Donate to help children in Gaza →


Image credit: Alice Gioia/BBC

In the face of adversity, the power of play is an extraordinary force for positive change. In the latest episode of the BBC’s The Conversation, two remarkable athletes, Right To Play’s Sarah El Jizi and Olympic athlete Ray Bassil, share how sport has inspired them to challenge gender norms and empower young girls and refugees living in Beirut, Lebanon.

Both women are playing their part in shattering gender stereotypes in sports. In Lebanon, as in many parts of the world, the journey of female athletes is often met with resistance. However, their unwavering commitment to their respective sports, coupled with the support of their families and mentors, propelled them to success.

In a fascinating episode of BBC World Service’s The Conversation, the two trailblazing athletes discuss how their own experiences shaped their desire to help promote women’s participation in sports and pay forward the power of play to the next generation in Lebanon.

Sarah El Jizi, a professional basketball player and leader of sport and play-based programmes for Right To Play Lebanon, explains how the chance to play has a profound impact on children living in challenging conditions, including refugee camps. Her work focuses on promoting skills development, social cohesion, and life skills through sports. For the children she works with, basketball is not just a game; it's a pathway to empowerment.

Sarah's dedication to promoting sports as a means of positive change highlights the vital role sports can play as a tool to build stronger communities and empower children with essential life skills like teamwork, collaboration, communication, leadership and decision-making.

Ray Bassil also advocates for increased female participation in sports in Lebanon and around the world. She made her mark after becoming the first Arab woman to compete in three Olympic games and win three consecutive World Cup medals in trap shooting, breaking barriers as a female athlete in a male-dominated field.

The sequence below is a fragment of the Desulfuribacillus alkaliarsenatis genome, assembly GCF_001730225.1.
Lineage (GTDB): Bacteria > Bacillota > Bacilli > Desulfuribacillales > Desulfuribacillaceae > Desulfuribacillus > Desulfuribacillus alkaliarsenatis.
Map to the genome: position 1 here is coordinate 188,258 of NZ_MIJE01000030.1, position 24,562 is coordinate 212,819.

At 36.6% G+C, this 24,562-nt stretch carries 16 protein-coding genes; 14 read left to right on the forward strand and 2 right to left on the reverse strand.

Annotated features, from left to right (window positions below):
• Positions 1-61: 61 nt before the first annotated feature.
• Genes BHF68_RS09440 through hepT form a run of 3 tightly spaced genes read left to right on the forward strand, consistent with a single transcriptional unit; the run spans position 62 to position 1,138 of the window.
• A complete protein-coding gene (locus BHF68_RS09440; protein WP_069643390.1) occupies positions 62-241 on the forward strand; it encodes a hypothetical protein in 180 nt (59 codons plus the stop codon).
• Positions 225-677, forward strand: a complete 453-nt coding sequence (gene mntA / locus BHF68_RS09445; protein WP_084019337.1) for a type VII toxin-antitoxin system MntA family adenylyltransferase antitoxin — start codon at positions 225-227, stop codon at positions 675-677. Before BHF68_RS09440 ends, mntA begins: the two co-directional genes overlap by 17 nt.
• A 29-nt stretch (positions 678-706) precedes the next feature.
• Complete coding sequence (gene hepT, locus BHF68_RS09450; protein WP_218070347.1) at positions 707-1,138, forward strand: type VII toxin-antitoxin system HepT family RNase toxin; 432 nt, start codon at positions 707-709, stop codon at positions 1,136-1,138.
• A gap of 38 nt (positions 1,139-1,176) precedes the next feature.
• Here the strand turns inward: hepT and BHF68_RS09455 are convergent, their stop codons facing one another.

Both women discuss their desire to inspire young girls in Lebanon to dream big, regardless of societal expectations, and the profound benefits that play and sport can have for community cohesion and for children’s mental and physical wellbeing.

Listen to the episode ‘Women in Beirut: Promoting Women’s Rights Through Sport’ on BBC Sounds here.

Untitled (1080 × 1920px) (1).png

The Impact of Play in Refugee Camps

In Lebanon, which hosts a significant number of refugees, including 1.5 million Syrians, Sarah's work with Right To Play Lebanon takes on added significance. The conditions in refugee camps are challenging, with limited access to basic necessities. Despite these hardships, sport and play bring a ray of hope and empowerment to the children living in these camps.

“After what they have been through in the camps, they are more eager to go to training sessions. They are more encouraged and they have this passion in themselves to attend these sessions,” explains Sarah.

Through sports programmes that promote social cohesion and skills development, children find a sense of belonging. These efforts also extend to providing job opportunities for female coaches, contributing to gender equality on and off the field.

Discover more by watching Ray and Sarah's story on BBC iPlayer here.

Untitled (1080 × 1920px).png
“Sport is the future. Keep going and keep growing, believe in yourself and love yourself.” Ray Bassil

The power of play has the potential to create a brighter future for all children. Find out how you can support our work by visiting the get involved section of our website here.

Sign up to hear more about how we protect, educate and empower children around the world every day.